The artist, Antonio Lopez, tries to paint the quince tree he planted some time back in his garden. Throughout his life, he has worked on the same theme many times, almost as if it were a physical necessity. Every year, with the arrival of autumn, this need resurfaces.
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Exploring the relationship between painting and cinema, the composition of objects within a frame, and capturing light, with the injection of the major difference that cinema offers - the passage of time.
"Desde el lugar donde observo la escena no puedo saber si los demás ven lo que yo veo. Nadie parece advertir que todos los membrillos se están pudriendo bajo una luz... que no sé cómo describir, nítida y a la vez sombría, que todo lo convierte en metal y ceniza. No es la luz de la noche, tampoco es la del crepúsculo. Ni la de la aurora."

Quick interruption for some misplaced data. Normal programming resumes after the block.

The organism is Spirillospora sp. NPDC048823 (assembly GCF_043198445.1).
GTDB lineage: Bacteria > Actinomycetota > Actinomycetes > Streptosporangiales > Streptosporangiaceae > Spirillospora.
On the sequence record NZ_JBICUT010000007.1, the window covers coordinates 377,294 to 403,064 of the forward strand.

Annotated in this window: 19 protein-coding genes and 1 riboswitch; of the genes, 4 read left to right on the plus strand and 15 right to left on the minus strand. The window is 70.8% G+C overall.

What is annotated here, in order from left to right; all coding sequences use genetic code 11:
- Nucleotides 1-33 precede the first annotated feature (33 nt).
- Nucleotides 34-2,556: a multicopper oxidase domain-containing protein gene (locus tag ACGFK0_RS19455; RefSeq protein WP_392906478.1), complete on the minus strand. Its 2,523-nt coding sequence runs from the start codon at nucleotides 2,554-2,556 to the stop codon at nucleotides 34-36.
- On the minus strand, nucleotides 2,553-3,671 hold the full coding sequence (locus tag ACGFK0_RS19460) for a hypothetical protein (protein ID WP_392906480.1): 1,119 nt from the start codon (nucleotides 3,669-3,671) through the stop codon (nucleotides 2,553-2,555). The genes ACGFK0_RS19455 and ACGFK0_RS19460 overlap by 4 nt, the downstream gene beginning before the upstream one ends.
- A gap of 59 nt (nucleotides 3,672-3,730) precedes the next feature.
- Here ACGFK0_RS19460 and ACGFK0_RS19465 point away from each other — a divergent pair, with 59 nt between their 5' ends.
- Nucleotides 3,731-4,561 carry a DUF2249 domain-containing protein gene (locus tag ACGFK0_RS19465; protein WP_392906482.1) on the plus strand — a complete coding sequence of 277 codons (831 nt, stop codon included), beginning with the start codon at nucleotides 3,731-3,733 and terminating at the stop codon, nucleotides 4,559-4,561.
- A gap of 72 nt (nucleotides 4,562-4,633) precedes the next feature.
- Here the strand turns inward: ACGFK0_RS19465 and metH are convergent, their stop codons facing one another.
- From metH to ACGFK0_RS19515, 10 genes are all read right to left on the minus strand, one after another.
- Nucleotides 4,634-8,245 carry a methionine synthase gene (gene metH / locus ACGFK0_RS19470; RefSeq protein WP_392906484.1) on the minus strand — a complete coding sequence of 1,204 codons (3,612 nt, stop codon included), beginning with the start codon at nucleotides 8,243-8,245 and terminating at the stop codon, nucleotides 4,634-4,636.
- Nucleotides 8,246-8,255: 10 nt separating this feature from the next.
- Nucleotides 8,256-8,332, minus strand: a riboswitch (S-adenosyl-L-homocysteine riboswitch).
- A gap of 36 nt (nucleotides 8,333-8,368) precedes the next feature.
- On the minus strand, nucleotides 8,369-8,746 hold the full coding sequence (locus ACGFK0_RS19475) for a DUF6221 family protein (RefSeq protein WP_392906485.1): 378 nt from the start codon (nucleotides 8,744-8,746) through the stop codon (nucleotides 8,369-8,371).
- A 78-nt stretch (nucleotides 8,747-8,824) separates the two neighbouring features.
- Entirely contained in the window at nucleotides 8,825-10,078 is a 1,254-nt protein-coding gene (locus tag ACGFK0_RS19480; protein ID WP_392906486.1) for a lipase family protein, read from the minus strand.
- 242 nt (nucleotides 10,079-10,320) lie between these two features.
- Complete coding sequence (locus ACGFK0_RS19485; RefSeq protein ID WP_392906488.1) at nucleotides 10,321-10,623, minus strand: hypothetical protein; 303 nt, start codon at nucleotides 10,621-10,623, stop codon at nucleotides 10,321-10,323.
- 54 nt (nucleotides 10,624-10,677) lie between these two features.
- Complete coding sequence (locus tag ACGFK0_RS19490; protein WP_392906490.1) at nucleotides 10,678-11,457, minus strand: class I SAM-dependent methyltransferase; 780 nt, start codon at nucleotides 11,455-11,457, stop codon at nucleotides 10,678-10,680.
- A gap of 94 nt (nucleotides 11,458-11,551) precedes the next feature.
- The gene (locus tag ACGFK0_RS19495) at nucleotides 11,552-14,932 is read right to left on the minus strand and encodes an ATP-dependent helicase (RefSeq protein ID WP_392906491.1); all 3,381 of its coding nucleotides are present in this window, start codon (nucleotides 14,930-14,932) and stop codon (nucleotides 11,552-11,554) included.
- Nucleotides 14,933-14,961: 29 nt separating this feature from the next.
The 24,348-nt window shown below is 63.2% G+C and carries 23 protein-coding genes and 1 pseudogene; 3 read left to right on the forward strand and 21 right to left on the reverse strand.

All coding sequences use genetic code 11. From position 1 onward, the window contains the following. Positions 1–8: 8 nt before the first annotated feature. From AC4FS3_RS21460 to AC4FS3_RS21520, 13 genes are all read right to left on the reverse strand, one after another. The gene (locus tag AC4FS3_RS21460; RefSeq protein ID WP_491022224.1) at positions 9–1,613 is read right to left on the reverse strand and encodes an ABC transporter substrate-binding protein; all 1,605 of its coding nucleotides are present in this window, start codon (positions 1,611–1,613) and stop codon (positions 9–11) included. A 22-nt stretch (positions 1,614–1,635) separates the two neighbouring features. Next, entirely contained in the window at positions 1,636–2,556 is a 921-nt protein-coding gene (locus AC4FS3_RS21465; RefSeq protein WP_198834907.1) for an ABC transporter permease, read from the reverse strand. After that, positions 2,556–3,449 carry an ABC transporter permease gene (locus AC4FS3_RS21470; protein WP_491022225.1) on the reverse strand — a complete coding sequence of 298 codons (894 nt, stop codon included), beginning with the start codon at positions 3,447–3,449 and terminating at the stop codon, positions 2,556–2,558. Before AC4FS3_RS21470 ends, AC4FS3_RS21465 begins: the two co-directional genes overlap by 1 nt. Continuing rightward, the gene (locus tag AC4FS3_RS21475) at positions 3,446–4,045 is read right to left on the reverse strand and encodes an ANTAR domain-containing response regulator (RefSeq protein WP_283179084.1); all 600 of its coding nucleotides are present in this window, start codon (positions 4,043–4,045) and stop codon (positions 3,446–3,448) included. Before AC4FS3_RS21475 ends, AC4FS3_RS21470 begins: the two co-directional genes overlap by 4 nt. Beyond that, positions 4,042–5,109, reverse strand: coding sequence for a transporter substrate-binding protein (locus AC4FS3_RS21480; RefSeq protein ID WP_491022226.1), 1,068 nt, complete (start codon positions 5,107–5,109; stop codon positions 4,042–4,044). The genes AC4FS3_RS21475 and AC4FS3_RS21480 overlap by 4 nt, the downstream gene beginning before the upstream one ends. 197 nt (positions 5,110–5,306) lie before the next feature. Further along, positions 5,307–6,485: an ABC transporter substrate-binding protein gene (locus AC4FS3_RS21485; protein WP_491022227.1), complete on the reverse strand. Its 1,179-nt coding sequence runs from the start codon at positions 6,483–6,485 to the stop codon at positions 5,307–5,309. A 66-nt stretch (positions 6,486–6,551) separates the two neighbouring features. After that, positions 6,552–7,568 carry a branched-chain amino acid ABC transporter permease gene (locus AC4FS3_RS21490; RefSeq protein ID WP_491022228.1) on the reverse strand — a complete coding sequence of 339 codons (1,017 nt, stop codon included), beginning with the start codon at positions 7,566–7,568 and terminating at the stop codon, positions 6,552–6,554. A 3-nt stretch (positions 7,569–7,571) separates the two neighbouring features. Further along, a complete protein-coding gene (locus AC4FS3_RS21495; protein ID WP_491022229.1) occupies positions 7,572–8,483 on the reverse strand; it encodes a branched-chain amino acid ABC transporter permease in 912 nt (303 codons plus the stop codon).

Truth, truth, truth and marmelada.
part documentary, part dream like fiction, this film gets ride the heart of cinema itself within it's running time. it presents the faith that cinema holds in the value of time itself, as well as the compisitional similarities between the processes filmmakers and painters. interesting and engaging, a very impressive piece from erice.
Rich and contemplative, this emergent documentary finds its power naturally flowing from its painfully doomed subject. Extremely dense and subtle, the film's confrontations with the limitations of art and man remain justly complex, contradictory and open ended. Absolutely astounding cinema.
Conversations between an artist and old friends. An artist and admirers. An artist and a tree...This is a film that reflects on art, life, the passage of time and what it is to inhabit a spirit and truth in artistic conception. There's a soft poetry to everything Erice does, an honesty and respect for his subjects that is
infinitely rewarding if you take the time to appreciate his work.